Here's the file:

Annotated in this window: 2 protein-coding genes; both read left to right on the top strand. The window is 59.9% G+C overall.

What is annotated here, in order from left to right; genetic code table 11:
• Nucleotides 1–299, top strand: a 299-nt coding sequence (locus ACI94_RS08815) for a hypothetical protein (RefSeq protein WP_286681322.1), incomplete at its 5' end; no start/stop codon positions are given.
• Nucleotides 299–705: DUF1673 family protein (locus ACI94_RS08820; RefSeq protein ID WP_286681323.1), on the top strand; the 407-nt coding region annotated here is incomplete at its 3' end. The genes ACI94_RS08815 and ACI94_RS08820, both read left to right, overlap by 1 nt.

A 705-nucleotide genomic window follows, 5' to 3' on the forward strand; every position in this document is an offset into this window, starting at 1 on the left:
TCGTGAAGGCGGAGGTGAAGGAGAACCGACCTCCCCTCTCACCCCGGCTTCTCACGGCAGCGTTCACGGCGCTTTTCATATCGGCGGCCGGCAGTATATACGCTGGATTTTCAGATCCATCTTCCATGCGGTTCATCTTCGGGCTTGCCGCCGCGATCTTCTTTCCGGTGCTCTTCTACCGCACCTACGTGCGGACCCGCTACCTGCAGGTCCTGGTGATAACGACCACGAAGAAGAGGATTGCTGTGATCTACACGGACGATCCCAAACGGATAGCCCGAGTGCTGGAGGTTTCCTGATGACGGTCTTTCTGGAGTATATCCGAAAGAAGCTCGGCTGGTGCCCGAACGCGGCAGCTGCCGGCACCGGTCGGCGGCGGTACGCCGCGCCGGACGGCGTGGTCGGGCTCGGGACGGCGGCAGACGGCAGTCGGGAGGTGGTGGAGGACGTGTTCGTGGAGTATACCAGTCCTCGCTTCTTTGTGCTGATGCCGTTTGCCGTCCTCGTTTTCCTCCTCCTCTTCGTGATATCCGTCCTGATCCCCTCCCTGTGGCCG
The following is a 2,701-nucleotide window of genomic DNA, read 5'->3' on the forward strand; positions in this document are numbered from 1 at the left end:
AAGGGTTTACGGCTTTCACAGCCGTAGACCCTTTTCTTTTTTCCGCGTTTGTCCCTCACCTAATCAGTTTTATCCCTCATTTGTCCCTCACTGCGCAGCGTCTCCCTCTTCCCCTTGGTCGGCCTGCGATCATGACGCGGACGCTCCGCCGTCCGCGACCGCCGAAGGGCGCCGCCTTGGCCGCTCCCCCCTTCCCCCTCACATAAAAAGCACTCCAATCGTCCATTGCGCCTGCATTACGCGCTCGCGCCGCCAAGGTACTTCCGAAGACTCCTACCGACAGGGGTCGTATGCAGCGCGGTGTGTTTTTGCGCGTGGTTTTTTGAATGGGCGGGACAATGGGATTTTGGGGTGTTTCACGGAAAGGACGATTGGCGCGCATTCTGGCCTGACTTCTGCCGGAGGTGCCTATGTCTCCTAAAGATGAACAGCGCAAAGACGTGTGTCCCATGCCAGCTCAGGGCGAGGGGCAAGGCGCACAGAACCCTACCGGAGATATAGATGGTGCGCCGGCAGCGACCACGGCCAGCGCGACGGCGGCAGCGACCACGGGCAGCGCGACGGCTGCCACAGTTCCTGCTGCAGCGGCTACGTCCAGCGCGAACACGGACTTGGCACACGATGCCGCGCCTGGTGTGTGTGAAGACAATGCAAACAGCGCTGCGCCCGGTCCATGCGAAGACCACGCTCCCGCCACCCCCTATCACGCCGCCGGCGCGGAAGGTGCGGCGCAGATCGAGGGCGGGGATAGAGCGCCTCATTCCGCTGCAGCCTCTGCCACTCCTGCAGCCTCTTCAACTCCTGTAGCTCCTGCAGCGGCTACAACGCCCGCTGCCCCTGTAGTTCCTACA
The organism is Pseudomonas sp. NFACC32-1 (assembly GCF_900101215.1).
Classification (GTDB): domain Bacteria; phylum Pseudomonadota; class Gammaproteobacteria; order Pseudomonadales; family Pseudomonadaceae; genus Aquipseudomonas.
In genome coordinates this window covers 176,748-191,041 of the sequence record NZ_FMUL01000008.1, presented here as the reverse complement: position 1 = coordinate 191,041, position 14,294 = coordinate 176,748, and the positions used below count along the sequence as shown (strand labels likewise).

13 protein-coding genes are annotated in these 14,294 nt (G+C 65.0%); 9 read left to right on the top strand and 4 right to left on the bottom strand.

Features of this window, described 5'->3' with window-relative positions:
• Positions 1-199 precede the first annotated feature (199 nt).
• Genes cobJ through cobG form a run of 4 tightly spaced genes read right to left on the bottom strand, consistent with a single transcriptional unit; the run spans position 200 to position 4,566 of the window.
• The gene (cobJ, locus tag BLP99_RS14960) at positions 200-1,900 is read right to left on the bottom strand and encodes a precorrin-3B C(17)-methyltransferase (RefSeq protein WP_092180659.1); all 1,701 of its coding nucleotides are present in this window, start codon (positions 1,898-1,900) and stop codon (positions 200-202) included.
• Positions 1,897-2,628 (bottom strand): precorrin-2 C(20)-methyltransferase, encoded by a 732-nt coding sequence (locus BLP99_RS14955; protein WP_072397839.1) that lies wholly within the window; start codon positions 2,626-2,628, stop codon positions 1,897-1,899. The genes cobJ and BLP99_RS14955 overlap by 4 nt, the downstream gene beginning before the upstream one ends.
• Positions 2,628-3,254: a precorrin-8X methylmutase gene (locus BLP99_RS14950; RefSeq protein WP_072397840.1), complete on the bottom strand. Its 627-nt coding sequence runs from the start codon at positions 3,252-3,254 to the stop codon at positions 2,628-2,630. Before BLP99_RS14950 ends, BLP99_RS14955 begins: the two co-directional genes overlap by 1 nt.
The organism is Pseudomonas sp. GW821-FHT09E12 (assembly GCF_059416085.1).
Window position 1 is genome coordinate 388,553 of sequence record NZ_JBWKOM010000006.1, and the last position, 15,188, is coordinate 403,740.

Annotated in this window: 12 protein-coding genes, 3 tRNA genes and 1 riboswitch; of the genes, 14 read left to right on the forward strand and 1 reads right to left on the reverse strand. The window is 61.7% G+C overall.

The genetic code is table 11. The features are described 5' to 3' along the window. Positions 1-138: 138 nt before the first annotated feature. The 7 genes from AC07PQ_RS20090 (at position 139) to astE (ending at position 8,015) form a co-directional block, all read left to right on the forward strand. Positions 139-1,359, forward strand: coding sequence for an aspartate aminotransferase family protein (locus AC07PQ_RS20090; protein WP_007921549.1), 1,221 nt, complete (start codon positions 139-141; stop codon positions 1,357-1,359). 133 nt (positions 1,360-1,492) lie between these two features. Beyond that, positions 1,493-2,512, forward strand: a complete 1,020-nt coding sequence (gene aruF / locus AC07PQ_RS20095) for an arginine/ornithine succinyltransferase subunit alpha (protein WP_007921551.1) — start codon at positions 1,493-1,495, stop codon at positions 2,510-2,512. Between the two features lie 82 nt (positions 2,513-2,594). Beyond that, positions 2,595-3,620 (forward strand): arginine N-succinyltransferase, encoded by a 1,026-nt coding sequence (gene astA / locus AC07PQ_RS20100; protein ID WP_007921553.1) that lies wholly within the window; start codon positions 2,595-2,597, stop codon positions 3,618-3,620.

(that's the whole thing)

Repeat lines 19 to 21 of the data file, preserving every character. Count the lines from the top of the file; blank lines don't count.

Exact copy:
The organism is Pseudomonas sp. GW821-FHT09E12 (assembly GCF_059416085.1).
Window position 1 is genome coordinate 388,553 of sequence record NZ_JBWKOM010000006.1, and the last position, 15,188, is coordinate 403,740.

Annotated in this window: 12 protein-coding genes, 3 tRNA genes and 1 riboswitch; of the genes, 14 read left to right on the forward strand and 1 reads right to left on the reverse strand. The window is 61.7% G+C overall.